A recent study conducted at NYU Langone Health, published in the Journal of Neurosurgery, has revealed that the rate of new brain metastases from non-small cell lung cancer (NSCLC) in patients off systemic therapy decreases over time and is uncommon two years after discontinuation of systemic cancer therapy.

In addition, the researchers found that patients who had RAS or receptor tyrosine kinase (RTK) pathway mutations or who stopped treatment due to adverse events had a higher rate of developing new metastases.

The findings surprised the research team, led by Dennis London, MD, a resident in neurosurgery at NYU Langone.

“Patients who discontinued therapy due to a treatment response had a median time to new brain metastases of 16 months—much longer than we expected,” says Dr. London.

He further explained that these data suggest that the RAS pathway is an aggressive driver of brain metastases in NSCLC, but additional studies with larger sample sizes will be needed to validate this hypothesis.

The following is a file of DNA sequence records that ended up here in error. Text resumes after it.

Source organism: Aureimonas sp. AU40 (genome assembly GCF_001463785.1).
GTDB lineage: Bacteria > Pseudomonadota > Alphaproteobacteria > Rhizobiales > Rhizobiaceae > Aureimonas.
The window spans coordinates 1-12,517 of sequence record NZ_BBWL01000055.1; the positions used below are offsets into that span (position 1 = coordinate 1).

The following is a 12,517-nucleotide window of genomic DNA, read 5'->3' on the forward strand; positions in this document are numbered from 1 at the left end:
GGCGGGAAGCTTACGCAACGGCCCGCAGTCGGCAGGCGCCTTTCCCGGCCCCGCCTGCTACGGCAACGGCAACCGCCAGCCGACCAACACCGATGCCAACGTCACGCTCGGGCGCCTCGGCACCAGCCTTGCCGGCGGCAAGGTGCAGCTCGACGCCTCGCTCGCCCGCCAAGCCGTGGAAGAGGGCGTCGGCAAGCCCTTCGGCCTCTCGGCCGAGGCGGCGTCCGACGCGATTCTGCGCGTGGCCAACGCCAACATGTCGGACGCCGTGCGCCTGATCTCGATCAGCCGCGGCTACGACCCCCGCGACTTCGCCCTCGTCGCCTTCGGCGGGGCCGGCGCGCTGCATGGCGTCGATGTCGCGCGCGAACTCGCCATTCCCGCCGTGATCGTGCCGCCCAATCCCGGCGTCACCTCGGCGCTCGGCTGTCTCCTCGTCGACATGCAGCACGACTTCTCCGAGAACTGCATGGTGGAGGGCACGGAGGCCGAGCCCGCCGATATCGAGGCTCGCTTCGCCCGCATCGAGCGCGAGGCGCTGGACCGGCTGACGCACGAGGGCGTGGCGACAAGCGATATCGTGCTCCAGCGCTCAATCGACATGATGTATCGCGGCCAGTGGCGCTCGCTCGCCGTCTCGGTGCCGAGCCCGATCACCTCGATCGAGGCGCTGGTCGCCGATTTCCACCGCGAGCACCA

Based on these findings, Dr. London recommended that oncologists use caution when choosing to discontinue therapy in patients with RAS pathway mutations.

“These data are very encouraging for lung cancer patients with brain metastases,” Dr. London explains. “Achieving long-term neurological control of brain metastases is possible after treatment with new systemic therapies.”
“This is the first study to report the incidence of new brain tumors for patients who can stop their cancer therapy,” says Douglas Kondziolka, MD, a professor of neurosurgery and radiation oncology. “The good news is that for some patients, over years of assessment, new brain tumors were uncommon.”